Into the Book

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This book was recommended to me, unsurprisingly, by my English teacher. In a few words: you will become a better reader, and writer, by reading this book. If you even remotely consider yourself a book lover, you must pick up this book.

Everyone can pick up a good book and enjoy it. There are few who can pick up a good book and truly understand and absorb it. By studying the principles in this book, you will be able to dig deeper into literature and understand all of the layered meaning behind the work you’re reading.

Everything is a symbol, Foster claims. Well, not totally. But close enough, especially when you’re dealing with tricksy authors who love to, well…trick you. Foster looks at how little things, like the weather or frequent use of metaphors, can lend a new depth to the writing. In fact, most writing is layer upon layer of meaning, and there’s an incredible amount of depth that can be found in just one book.

This is not an encyclopedia of dry literary devices that writers use to convey meaning. It is a living book that shoves you into deep waters and teaches you how to swim. It is a jumping-off point to develop your own opinions and understanding of literature. It’s learning the way learning should be.

In covering good literature, Foster also greatly helps those of us who write. This book studies essential topics like theme, foreshadowing, symbolism, significance, and myriad other topics. Most of it’s geared towards readers, but I found the book to have more of an impact on my writing than my reading; after all, understanding the writing of those who’ve gone before is the best way to improve your own writing. Foster drills into us the significance of specific aspects in writing: weather, geography, violence, vampires, Shakespear, sex, and quests.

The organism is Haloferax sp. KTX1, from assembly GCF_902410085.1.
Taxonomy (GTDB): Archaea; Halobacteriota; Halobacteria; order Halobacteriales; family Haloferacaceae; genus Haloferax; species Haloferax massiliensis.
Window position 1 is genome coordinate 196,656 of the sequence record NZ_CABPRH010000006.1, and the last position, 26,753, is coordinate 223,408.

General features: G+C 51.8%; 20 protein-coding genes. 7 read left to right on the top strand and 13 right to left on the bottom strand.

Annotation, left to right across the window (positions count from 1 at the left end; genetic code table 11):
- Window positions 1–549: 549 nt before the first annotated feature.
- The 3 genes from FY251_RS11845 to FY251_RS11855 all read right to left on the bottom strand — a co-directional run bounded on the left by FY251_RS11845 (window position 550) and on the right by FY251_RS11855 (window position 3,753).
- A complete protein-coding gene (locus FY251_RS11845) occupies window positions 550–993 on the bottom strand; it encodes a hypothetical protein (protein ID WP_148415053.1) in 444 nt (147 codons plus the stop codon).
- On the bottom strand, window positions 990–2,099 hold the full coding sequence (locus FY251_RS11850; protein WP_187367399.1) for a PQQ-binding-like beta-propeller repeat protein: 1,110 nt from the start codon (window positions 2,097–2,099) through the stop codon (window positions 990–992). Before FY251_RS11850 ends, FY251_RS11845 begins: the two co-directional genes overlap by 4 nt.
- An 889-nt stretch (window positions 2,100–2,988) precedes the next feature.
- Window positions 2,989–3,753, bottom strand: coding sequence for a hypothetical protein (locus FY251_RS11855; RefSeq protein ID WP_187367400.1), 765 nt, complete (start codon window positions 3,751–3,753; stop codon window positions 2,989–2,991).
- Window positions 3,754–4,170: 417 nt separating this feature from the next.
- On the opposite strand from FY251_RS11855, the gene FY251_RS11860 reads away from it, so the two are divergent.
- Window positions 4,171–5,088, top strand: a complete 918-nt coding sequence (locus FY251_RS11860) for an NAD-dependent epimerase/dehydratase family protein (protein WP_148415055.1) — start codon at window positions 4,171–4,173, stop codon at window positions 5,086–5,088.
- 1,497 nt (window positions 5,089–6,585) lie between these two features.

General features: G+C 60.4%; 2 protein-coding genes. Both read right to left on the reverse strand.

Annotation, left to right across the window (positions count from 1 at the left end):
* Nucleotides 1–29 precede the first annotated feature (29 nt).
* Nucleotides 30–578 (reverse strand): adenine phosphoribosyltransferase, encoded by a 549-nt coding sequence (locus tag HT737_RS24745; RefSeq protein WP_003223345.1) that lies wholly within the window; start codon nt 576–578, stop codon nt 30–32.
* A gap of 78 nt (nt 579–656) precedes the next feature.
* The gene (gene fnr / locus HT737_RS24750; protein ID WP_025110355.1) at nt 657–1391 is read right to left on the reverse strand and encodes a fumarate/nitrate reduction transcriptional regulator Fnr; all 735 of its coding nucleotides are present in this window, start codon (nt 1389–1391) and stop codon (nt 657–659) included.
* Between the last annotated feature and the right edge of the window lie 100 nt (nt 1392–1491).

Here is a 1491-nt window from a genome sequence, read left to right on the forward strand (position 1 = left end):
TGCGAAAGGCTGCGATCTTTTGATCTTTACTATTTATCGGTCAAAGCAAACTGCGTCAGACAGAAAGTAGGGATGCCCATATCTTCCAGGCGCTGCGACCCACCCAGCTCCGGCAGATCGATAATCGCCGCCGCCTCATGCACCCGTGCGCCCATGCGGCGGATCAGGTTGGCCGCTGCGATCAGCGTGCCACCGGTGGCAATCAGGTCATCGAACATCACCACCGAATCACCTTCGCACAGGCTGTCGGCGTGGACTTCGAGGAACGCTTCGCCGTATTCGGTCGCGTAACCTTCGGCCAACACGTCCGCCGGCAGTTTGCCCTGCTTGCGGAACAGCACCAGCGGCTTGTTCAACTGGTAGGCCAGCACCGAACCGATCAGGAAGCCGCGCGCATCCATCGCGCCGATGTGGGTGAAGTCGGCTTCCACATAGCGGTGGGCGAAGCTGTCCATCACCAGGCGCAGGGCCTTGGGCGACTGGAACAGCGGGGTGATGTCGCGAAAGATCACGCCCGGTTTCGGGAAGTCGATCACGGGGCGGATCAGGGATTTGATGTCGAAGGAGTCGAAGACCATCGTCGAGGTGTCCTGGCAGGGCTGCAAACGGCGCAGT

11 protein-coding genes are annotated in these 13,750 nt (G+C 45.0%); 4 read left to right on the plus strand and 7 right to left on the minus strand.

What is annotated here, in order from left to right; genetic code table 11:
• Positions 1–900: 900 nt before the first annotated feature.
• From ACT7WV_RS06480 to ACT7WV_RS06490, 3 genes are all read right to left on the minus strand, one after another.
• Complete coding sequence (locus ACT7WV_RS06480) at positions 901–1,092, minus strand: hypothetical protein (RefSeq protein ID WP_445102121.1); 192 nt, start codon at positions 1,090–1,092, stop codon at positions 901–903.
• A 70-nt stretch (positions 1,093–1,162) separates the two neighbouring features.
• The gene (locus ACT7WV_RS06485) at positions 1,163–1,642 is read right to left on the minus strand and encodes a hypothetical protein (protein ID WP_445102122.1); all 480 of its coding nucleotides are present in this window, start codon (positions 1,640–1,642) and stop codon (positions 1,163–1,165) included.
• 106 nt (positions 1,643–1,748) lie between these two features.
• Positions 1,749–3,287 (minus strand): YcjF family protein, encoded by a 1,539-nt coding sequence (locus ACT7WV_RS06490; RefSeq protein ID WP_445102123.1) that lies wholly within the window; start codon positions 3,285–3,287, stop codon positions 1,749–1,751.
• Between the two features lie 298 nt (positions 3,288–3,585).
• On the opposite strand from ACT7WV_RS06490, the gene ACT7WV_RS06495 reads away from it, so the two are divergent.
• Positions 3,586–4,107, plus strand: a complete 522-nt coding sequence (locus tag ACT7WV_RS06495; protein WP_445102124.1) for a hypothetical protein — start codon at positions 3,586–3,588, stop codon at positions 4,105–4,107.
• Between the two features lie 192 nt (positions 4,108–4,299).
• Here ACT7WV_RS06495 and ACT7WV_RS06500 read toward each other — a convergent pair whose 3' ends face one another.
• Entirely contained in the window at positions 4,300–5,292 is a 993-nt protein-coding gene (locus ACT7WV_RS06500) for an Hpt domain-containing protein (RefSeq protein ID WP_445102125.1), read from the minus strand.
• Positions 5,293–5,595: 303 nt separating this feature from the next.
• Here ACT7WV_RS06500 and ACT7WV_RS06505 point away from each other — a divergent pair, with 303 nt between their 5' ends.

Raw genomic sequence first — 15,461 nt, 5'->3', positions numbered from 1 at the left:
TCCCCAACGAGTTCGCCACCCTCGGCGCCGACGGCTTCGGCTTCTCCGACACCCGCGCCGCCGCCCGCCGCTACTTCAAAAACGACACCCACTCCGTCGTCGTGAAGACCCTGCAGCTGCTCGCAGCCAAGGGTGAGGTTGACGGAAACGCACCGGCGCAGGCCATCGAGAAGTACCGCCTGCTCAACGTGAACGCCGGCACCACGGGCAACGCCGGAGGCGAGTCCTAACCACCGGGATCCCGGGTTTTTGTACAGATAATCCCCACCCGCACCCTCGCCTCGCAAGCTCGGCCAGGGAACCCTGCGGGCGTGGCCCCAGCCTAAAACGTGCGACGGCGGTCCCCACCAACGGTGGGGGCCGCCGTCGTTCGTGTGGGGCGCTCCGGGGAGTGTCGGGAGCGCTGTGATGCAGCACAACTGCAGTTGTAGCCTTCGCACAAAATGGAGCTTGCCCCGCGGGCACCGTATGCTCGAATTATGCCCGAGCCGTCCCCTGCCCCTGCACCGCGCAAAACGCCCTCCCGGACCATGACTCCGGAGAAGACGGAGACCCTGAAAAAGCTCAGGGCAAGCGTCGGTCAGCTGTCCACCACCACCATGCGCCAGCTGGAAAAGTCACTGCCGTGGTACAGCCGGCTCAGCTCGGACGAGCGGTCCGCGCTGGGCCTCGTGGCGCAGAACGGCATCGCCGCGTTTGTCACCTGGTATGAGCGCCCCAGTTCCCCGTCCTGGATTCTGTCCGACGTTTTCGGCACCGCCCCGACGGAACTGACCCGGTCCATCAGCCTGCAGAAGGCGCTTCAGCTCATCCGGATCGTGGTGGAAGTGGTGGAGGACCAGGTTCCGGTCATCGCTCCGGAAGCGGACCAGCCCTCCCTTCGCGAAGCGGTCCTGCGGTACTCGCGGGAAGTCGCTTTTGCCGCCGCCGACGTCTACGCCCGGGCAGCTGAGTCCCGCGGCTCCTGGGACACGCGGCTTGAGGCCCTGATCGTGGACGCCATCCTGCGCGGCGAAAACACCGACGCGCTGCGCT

This book is not for beginners, though in a way it is. A healthy love for reading and some knowledge of literature’s classics would serve you well in this ‘class-in-a-book’ — so would a few high school literature classes taught by a good teacher who truly loves reading. Ultimately, any lover of reading will find How to Read Literature Like a Professor essential.

~ Andrew


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Published on 30 July, 2012. Last updated on

7 Comments

  1. Eustacia Tan

    Oh I loved this book! I recommended it to my Junior as a crash course for literature(: Have you read How To Read Novels Like a Professor? It’s about the same but the analysis is more specific(:

    • Andrew Joyce

      I haven’t, but I saw it on Barnes and Noble when I bought this one. Since I liked this one so much I’ll probably pick up the other, too 🙂

      ~ Andrew

  2. Corey P.

    If you even remotely consider yourself a book lover, you must pick up this book.

    Well, I guess that settles it then. *adds to TBR pile* Don’t know whether to thank you or curse you, Andrew… you’re making my to-be-read pile bigger. 😉

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Into the Book was born out of a crazy idea of a blog that'd provide book reviews for teens. There aren't very many book review websites out there exposing awesome, high-quality Christian literature, and there are even fewer that target teenagers. Since 2009, we've been providing high-quality book reviews to the world through our blog. Into the Book has grown around reviews since then, but it remains our oldest project.

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